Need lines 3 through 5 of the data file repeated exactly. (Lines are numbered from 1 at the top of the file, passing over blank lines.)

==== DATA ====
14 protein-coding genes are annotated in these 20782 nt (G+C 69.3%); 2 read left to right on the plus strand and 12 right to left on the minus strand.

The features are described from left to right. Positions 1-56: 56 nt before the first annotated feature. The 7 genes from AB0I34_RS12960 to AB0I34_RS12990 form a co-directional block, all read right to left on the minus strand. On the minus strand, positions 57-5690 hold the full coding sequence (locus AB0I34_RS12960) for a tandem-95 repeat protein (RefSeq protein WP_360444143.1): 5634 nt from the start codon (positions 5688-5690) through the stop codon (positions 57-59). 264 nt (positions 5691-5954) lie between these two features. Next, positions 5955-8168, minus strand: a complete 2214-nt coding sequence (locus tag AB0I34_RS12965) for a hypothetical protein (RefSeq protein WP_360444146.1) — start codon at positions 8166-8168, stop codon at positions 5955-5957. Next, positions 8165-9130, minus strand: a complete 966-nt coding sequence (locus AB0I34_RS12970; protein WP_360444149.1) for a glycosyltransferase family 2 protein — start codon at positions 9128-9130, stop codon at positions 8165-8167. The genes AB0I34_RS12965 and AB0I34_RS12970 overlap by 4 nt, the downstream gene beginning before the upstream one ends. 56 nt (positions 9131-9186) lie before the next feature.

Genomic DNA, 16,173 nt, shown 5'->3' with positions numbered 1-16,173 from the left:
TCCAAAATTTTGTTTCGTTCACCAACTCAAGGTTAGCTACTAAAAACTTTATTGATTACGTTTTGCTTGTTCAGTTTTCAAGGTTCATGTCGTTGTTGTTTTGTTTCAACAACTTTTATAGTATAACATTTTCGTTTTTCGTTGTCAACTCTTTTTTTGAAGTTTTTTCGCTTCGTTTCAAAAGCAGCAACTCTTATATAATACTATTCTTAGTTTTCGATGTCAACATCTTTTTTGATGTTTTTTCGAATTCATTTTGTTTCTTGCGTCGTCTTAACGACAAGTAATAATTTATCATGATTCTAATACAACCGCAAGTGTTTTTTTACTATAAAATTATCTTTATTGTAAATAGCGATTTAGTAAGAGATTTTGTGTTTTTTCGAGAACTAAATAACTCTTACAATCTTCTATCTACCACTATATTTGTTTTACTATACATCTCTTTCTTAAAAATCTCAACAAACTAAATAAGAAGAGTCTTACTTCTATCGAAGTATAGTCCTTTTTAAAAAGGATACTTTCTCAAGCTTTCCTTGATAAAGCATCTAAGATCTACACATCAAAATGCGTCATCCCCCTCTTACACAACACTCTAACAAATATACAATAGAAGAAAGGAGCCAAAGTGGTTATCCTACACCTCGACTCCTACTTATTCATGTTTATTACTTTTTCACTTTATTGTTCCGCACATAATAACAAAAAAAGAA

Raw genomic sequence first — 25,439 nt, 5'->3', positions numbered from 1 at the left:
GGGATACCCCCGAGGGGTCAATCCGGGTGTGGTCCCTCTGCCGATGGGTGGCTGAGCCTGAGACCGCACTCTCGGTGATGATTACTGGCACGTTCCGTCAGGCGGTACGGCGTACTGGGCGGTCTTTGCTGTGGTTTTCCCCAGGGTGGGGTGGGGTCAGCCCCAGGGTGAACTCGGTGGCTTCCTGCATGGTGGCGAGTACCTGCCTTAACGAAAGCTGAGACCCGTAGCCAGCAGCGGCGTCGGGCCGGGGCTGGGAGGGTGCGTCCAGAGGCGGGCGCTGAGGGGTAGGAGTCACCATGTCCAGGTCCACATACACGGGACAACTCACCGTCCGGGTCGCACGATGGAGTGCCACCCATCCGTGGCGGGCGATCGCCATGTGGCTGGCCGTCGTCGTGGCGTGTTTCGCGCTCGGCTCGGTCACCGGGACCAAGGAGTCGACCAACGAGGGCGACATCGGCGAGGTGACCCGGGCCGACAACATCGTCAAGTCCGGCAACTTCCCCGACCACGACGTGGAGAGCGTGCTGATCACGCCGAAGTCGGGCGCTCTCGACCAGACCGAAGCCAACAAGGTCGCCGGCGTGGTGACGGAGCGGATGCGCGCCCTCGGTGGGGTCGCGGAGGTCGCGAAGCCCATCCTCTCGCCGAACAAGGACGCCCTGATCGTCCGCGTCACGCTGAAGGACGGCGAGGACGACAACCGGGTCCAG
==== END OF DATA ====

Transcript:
Genomic DNA, 16,173 nt, shown 5'->3' with positions numbered 1-16,173 from the left:
TCCAAAATTTTGTTTCGTTCACCAACTCAAGGTTAGCTACTAAAAACTTTATTGATTACGTTTTGCTTGTTCAGTTTTCAAGGTTCATGTCGTTGTTGTTTTGTTTCAACAACTTTTATAGTATAACATTTTCGTTTTTCGTTGTCAACTCTTTTTTTGAAGTTTTTTCGCTTCGTTTCAAAAGCAGCAACTCTTATATAATACTATTCTTAGTTTTCGATGTCAACATCTTTTTTGATGTTTTTTCGAATTCATTTTGTTTCTTGCGTCGTCTTAACGACAAGTAATAATTTATCATGATTCTAATACAACCGCAAGTGTTTTTTTACTATAAAATTATCTTTATTGTAAATAGCGATTTAGTAAGAGATTTTGTGTTTTTTCGAGAACTAAATAACTCTTACAATCTTCTATCTACCACTATATTTGTTTTACTATACATCTCTTTCTTAAAAATCTCAACAAACTAAATAAGAAGAGTCTTACTTCTATCGAAGTATAGTCCTTTTTAAAAAGGATACTTTCTCAAGCTTTCCTTGATAAAGCATCTAAGATCTACACATCAAAATGCGTCATCCCCCTCTTACACAACACTCTAACAAATATACAATAGAAGAAAGGAGCCAAAGTGGTTATCCTACACCTCGACTCCTACTTATTCATGTTTATTACTTTTTCACTTTATTGTTCCGCACATAATAACAAAAAAAGAA

Raw genomic sequence first — 25,439 nt, 5'->3', positions numbered from 1 at the left: